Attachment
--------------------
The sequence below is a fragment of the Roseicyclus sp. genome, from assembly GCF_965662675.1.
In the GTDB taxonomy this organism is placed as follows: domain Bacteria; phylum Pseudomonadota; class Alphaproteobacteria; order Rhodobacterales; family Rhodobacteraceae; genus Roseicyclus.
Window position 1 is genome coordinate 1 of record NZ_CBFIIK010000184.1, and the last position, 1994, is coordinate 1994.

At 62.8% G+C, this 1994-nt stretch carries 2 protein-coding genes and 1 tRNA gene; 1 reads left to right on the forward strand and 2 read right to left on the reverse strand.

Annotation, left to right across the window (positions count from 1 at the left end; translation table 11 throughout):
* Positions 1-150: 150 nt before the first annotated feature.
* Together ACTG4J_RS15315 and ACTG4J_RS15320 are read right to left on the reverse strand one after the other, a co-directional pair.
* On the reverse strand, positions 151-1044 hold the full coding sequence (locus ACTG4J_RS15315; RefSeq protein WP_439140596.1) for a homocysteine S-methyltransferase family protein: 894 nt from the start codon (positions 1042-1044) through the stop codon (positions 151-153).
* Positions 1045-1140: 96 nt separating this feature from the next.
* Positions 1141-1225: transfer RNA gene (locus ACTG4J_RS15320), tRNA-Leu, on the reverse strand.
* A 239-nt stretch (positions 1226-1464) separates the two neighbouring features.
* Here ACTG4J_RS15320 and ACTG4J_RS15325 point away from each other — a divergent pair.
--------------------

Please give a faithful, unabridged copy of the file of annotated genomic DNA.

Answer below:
The sequence below is a fragment of the Roseicyclus sp. genome, from assembly GCF_965662675.1.
In the GTDB taxonomy this organism is placed as follows: domain Bacteria; phylum Pseudomonadota; class Alphaproteobacteria; order Rhodobacterales; family Rhodobacteraceae; genus Roseicyclus.
Window position 1 is genome coordinate 1 of record NZ_CBFIIK010000184.1, and the last position, 1994, is coordinate 1994.

At 62.8% G+C, this 1994-nt stretch carries 2 protein-coding genes and 1 tRNA gene; 1 reads left to right on the forward strand and 2 read right to left on the reverse strand.

Annotation, left to right across the window (positions count from 1 at the left end; translation table 11 throughout):
* Positions 1-150: 150 nt before the first annotated feature.
* Together ACTG4J_RS15315 and ACTG4J_RS15320 are read right to left on the reverse strand one after the other, a co-directional pair.
* On the reverse strand, positions 151-1044 hold the full coding sequence (locus ACTG4J_RS15315; RefSeq protein WP_439140596.1) for a homocysteine S-methyltransferase family protein: 894 nt from the start codon (positions 1042-1044) through the stop codon (positions 151-153).
* Positions 1045-1140: 96 nt separating this feature from the next.
* Positions 1141-1225: transfer RNA gene (locus ACTG4J_RS15320), tRNA-Leu, on the reverse strand.
* A 239-nt stretch (positions 1226-1464) separates the two neighbouring features.
* Here ACTG4J_RS15320 and ACTG4J_RS15325 point away from each other — a divergent pair.